CORPUS CHRISTI, Texas — “I am in the middle of my speech about your criminal activities, give me a break,” Suzie Canales tells two security officers for oil refiner Citgo as they arrive at her car window.
Canales, a longtime environmental activist, is describing a years-long court battle over air pollution from the refiner, a case that led to a 2007 conviction but, more recently, a defeat for victims seeking restitution. And she’s doing it while parked next to one of two Citgo refineries along the city’s “refinery row” on a recent afternoon.
Her presence (and mine), as well as the fact that we were snapping photos, has drawn security’s attention. One requests that no more photos are taken, arguing a pass is needed. Canales bristles because we’re on a public street. The private cops accept my business card, and that’s pretty much it.
The brief incident is a reminder of long-standing tensions between activists and the city’s petroleum industry at a time when even more industrial development is headed here. Booming oil and gas production from the inland Eagle Ford Shale is prompting a wave of new and expanded petrochemical and manufacturing projects in the area.
Canales, founder of the local group Citizens for Environmental Justice, has a knack for colorful statements. But her repeated use of the word “criminal” to describe Citgo wasn’t hyperbole.
Citgo was convicted of criminal charges under the Clean Air Act in 2007 for operating two large tanks at its Corpus Christi East Plant without emissions controls from 1994 to 2003. The lack of controls, prosecutors say, exposed nearby residents to the carcinogen benzene and other compounds.
But seven years after the conviction, the case is still a focus of attention in this industrial port city on the Gulf Coast of Texas, where refineries abut largely poor and minority neighborhoods. Victims are continuing to press their case for restitution payments from Citgo for hundreds of people.
Citgo was hit with a $2 million fine when sentencing for the 2007 conviction occurred in February, but more recently a federal judge ruled against providing what the Justice Department and victims say should be far more to address future medical costs and more.
Melissa Jarrell, an associate professor of criminal justice at Texas A&M University (Corpus Christi), said the $2 million fine imposed against Citgo early this year sends the wrong signal.
“There is no deterrent value, really, in our sentencing guidelines for corporations, because we know that $2 million is not a deterrent for a major, multibillion-dollar corporation,” Jarrell, who works with activists here, said in an interview in early May. “I’m certain other corporations saw that.”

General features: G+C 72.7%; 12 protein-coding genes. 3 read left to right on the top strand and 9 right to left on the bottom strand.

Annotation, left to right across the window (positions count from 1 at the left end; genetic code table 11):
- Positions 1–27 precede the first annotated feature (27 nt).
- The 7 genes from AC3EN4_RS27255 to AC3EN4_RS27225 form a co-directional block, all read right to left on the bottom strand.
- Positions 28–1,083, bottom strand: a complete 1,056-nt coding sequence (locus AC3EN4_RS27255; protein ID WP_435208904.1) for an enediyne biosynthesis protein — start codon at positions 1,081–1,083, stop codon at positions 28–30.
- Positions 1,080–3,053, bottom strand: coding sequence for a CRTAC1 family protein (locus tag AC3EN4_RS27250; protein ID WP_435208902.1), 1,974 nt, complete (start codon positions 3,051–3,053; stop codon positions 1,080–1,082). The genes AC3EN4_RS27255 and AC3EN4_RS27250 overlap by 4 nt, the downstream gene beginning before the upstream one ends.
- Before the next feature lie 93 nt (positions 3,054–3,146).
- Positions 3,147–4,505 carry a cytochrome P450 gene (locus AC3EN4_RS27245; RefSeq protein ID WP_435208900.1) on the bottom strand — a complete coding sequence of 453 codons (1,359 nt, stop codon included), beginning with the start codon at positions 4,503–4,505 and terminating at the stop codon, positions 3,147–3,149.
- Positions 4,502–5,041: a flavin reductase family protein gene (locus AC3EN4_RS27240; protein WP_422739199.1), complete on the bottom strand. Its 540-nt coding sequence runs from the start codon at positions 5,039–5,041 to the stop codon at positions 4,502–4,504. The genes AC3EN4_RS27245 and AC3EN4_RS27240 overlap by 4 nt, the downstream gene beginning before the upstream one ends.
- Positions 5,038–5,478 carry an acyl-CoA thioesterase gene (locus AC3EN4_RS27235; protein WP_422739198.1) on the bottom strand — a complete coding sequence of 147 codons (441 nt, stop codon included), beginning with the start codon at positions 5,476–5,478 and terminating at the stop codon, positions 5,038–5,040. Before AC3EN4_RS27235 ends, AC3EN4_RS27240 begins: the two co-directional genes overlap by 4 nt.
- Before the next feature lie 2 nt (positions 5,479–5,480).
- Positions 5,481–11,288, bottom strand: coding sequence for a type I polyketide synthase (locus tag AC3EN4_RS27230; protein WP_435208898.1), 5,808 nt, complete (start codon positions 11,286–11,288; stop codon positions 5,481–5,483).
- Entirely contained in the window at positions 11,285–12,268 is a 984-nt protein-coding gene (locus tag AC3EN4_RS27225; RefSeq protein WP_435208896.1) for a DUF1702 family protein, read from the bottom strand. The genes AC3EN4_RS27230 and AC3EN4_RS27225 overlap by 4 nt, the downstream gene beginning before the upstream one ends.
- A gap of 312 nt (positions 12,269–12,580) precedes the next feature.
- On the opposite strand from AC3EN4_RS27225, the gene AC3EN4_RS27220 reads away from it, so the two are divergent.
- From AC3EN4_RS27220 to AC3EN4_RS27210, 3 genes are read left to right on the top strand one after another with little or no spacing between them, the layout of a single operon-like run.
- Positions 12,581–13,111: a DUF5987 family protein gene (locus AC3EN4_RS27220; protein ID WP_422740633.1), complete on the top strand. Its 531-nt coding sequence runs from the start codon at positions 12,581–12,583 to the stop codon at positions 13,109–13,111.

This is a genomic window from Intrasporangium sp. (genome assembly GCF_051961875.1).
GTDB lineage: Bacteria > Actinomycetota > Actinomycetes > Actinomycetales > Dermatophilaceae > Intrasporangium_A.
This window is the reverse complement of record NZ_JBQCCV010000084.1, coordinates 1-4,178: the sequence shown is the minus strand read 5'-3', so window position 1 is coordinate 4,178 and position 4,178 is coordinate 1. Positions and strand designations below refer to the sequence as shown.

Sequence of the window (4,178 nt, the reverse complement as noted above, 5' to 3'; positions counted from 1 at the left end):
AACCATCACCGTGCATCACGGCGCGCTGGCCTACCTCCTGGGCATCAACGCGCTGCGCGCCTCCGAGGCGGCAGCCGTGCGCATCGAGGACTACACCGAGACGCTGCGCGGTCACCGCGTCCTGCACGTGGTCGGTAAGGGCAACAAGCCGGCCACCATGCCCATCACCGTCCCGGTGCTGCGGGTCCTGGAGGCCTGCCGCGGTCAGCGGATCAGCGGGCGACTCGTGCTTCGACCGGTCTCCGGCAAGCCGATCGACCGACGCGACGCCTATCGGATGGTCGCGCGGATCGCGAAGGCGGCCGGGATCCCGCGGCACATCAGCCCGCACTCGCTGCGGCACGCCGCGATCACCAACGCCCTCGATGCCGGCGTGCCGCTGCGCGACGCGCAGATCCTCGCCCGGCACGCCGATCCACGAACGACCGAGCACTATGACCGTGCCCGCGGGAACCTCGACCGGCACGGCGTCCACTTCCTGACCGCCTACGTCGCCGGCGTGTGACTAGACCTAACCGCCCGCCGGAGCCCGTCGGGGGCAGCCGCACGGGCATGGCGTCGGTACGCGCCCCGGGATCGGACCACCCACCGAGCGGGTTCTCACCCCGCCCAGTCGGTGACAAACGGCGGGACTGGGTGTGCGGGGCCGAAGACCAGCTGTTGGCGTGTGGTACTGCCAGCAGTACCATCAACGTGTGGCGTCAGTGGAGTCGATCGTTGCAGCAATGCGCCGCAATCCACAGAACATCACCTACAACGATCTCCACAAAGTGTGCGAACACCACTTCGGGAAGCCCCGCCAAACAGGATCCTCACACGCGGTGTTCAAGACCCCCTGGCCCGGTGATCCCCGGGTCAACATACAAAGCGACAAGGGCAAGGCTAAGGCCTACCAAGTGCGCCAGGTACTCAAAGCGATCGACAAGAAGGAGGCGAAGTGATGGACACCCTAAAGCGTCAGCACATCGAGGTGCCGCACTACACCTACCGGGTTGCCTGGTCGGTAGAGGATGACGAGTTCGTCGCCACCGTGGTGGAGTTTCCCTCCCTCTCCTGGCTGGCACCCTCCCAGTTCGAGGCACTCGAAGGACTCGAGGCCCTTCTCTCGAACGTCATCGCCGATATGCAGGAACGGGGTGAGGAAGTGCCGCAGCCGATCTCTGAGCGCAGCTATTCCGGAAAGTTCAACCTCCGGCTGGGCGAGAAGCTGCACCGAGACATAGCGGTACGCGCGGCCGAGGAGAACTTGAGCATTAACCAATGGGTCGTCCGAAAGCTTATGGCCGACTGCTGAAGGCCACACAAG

The penalty that district court Judge John Rainey imposed is indeed relatively little money for the major refiner, a subsidiary of Venezuela’s state-owned oil company PDVSA.
The Justice Department has argued that a vastly larger fine could be imposed, and has not ruled out an appeal. Two million dollars was the maximum fine specified in law, but corporate crime statutes also allow an alternative of twice the gain that an offender reaped, and prosecutors argued Citgo gained $1 billion through illegal operation of the refinery.
The very recent past has brought two key developments in the case.
On April 30, the judge handed the Justice Department and community members a defeat by rejecting victims’ bid for tens of millions of dollars in restitution to pay for medical screening for cancer and other diseases, future medical expenses, and relocation of people who live near the refinery.
On Monday, a three-judge panel of the U.S. Court of Appeals for the 5th Circuit denied the victims’ bid for review of Rainey’s April 30 ruling. The Justice Department says it’s reviewing the April 30 ruling, which can also be appealed by the department, and a spokesman said in a statement that the department is “disappointed” by the decision to deny restitution.
People who live near the refinery have told the court that they experienced ailments such as headaches, skin irritation, fatigue, burning throat and lungs, and other woes.
But Citgo has argued in court filings that there is no evidence to support paying tens of millions of dollars in restitution.
For instance, in a late 2013 court filing, the company argued that hundreds of current and former residents who provided statements to the court have not shown that their injuries were “direct and proximate” results of emissions from the two uncovered tanks in question at the refinery.
The company also said there’s no evidence of long-term health risks.
In his 20-page April 30 ruling denying restitution, Rainey spells out a suite of reasons for the decision, including the complexity of attempting to tie medical problems to the unchecked emissions from 1994-2003 at those specific tanks.
Paul Cassell, a criminal-law professor at the University of Utah who represents Corpus Christi residents living near the refinery, says the case “raises a lot of very serious questions about whether we have in place statutes to protect crime victims in these environmental crimes.”
He says the ruling that focuses on the complexity of restitution as a reason against it is dangerous. “That basically becomes an invite for major corporate criminals to throw a battery of attorneys at a problem and complicate the issue and basically make it impossible for a judge to award restitution,” Cassell said.
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